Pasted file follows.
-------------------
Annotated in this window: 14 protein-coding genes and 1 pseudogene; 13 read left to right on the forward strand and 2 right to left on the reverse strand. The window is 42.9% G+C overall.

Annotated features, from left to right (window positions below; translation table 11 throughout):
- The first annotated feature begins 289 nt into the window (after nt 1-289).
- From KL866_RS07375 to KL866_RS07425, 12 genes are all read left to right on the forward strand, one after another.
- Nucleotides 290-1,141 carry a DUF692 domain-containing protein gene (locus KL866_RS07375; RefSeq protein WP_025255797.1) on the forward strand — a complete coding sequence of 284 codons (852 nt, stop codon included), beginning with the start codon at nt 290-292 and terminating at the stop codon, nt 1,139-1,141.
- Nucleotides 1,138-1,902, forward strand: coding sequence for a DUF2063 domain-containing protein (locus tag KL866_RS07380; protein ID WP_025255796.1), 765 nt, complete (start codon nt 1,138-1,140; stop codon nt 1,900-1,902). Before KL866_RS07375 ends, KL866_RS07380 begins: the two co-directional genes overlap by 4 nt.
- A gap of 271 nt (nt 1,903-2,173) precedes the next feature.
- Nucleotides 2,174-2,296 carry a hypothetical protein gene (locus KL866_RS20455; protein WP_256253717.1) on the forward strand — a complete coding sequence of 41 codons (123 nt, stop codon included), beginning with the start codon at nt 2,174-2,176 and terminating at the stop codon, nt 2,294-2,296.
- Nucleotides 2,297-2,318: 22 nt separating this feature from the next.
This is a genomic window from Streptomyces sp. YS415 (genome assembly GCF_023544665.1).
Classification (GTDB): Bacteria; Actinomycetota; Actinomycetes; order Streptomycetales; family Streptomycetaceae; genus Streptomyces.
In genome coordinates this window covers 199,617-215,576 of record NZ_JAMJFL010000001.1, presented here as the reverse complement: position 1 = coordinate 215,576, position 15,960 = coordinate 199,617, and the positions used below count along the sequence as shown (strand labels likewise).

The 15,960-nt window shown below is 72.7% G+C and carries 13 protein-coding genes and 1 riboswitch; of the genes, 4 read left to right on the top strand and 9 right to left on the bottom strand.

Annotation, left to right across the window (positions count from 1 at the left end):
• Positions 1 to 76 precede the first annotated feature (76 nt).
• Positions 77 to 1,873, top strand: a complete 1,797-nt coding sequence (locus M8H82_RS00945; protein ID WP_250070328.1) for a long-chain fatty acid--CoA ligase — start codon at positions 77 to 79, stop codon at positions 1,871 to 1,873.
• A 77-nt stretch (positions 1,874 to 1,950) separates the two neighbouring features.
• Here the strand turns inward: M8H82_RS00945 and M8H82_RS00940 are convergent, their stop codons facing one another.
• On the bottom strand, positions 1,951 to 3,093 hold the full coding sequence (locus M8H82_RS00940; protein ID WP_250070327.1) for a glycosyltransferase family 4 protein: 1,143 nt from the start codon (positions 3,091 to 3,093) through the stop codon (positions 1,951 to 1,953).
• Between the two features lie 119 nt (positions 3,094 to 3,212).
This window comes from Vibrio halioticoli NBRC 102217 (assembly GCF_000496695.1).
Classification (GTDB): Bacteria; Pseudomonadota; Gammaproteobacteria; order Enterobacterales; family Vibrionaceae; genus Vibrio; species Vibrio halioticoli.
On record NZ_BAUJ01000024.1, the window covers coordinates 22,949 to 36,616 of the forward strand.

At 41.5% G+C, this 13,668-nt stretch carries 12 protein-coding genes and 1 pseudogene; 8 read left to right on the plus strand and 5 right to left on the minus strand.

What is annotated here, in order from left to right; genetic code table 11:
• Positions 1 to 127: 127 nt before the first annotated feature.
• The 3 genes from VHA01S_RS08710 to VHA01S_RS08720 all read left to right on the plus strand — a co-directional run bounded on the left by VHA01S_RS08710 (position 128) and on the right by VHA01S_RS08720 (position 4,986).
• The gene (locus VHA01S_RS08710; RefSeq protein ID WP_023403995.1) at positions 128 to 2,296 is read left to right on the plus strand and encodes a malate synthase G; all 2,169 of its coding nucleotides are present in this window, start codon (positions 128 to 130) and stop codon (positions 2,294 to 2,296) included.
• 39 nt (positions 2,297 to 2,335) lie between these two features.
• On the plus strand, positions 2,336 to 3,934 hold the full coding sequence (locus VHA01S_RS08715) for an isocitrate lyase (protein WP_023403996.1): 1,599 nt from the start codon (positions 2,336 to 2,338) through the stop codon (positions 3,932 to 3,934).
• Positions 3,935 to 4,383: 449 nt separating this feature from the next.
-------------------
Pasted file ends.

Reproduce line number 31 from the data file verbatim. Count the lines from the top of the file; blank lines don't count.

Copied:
• Positions 3,935 to 4,383: 449 nt separating this feature from the next.